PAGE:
Prior studies show that equity value has convex relations with earnings and book value of equity, respectively, due to growth and adaptation options (Burgstahler and Dichev 1997a; Zhang 2000). However, these studies do not consider the role of institutions in affecting firms' ability to exercise growth and adaptation options. In this study, we investigate whether these convex relations vary with the degree of a country's economic freedom, which may influence the frictions and costs of exercising these options. We develop four hypotheses: In countries with greater economic freedom: (1) a firm's capital investment in response to profitability is greater; (2) the relation between equity value and earnings, given equity book value, is more convex; (3) the relation between equity value and equity book value, given earnings, is more convex; and (4) the relation between stock return and profitability change is more convex. Using the Economic Freedom of the World index from the Fraser Institute, we test our hypotheses with data from 30 countries during the 2000–2010 period. The empirical results are consistent with these hypotheses. The effect of economic freedom that we document is distinct from the effects of GDP level and growth, legal origin, law enforcement, investor protection, and quality of accounting standards. Our results suggest that greater economic freedom enhances equity value through more efficient management of investment options.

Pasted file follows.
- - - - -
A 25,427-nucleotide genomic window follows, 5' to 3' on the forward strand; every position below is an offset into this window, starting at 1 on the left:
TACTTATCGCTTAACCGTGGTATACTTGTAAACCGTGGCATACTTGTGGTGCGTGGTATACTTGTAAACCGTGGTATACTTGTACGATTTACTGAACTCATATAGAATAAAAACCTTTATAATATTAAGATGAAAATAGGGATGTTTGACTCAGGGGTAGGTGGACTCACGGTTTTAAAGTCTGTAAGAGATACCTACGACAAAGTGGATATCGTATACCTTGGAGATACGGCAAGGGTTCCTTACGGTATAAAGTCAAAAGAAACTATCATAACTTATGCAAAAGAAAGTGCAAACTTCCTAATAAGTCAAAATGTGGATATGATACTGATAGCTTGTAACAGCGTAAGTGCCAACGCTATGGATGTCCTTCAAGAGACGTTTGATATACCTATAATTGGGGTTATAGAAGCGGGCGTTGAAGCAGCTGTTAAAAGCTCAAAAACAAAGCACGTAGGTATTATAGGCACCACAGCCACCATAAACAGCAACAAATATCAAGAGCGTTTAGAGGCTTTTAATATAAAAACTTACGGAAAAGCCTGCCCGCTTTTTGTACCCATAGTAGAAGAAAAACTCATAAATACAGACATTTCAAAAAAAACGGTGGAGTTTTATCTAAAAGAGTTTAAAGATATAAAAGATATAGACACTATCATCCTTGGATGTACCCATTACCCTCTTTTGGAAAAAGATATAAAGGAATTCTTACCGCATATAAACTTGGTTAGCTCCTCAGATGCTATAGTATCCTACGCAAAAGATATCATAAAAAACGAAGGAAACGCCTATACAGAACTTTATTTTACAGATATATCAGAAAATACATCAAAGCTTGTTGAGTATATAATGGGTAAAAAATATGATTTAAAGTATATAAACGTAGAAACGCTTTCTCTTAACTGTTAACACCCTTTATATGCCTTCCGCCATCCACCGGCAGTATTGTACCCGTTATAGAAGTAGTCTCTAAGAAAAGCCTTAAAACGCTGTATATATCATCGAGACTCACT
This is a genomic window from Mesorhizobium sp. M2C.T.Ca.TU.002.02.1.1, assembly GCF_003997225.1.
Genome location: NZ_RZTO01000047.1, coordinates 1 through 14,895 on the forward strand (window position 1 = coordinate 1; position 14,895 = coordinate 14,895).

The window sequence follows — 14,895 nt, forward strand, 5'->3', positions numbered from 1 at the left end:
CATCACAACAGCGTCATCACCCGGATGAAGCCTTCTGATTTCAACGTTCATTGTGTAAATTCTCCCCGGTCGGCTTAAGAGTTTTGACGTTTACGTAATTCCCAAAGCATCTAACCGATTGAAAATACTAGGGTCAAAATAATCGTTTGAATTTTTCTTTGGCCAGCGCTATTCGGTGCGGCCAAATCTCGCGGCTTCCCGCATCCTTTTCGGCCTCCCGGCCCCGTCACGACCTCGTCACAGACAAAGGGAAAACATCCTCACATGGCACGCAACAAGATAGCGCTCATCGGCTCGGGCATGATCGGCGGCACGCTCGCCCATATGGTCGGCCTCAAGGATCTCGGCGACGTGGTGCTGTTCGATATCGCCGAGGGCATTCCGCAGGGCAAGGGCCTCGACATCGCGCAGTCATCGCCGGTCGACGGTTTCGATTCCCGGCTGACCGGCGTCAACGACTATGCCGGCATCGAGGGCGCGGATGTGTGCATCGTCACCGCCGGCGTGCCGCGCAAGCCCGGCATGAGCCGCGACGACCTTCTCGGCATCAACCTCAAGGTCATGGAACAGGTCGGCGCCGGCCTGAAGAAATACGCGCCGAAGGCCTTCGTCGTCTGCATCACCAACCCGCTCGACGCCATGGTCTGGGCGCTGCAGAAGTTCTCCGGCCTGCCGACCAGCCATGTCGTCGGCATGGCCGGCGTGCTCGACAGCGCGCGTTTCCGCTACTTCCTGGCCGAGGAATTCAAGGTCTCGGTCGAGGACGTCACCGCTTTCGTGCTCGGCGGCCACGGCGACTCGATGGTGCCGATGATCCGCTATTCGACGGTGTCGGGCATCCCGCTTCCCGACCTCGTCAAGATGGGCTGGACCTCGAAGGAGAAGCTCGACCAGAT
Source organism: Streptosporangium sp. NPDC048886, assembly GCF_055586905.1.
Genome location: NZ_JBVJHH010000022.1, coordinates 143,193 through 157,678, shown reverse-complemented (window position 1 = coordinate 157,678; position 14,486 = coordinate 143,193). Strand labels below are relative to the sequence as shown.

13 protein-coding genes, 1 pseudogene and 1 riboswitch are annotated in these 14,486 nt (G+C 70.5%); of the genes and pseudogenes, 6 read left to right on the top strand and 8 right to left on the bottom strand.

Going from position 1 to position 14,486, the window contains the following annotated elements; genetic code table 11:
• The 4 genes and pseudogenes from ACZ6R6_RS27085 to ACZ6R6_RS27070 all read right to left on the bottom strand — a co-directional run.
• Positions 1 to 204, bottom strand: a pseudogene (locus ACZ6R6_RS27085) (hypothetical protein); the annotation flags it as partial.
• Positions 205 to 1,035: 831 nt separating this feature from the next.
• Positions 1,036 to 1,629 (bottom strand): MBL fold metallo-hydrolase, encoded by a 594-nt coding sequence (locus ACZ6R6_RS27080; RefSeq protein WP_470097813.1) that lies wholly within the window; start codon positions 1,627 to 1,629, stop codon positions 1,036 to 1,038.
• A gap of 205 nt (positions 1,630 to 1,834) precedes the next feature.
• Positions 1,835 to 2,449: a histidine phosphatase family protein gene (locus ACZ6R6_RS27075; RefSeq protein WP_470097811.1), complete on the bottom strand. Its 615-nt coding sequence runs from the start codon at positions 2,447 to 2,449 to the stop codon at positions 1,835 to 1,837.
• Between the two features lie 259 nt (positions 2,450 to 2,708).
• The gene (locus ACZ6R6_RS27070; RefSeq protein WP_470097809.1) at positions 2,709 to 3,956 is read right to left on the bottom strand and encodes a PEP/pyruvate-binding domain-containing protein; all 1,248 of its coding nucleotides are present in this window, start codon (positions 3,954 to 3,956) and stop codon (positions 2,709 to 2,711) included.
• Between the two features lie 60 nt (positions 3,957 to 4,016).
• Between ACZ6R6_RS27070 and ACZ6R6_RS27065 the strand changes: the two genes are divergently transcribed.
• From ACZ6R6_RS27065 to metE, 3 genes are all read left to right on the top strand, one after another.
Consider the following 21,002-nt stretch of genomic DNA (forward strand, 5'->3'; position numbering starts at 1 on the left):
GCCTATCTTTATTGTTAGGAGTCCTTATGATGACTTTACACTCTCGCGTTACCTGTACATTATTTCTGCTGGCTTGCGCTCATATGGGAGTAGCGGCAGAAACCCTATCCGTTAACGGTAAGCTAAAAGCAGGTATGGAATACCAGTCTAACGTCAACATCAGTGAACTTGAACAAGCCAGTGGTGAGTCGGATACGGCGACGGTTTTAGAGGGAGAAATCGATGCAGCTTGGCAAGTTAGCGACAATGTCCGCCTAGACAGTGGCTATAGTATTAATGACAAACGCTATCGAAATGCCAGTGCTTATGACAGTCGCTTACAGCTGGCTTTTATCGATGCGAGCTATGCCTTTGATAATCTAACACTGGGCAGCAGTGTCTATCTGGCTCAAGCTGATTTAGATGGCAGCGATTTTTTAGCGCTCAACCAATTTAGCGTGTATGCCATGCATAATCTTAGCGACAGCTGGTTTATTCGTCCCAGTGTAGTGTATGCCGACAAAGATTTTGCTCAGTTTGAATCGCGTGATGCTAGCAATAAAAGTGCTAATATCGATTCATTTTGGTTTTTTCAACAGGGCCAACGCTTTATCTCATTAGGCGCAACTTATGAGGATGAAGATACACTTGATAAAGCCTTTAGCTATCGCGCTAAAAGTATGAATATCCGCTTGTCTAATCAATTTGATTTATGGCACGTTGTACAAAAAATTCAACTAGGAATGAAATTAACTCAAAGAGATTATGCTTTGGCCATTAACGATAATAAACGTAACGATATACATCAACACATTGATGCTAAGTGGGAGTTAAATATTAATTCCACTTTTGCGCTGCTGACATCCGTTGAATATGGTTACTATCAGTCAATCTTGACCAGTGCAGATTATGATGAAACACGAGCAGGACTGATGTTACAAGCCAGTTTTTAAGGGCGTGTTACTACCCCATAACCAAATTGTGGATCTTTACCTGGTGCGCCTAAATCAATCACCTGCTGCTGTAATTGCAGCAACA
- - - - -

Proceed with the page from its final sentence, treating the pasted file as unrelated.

Data Availability: Data used in this study are available from public sources.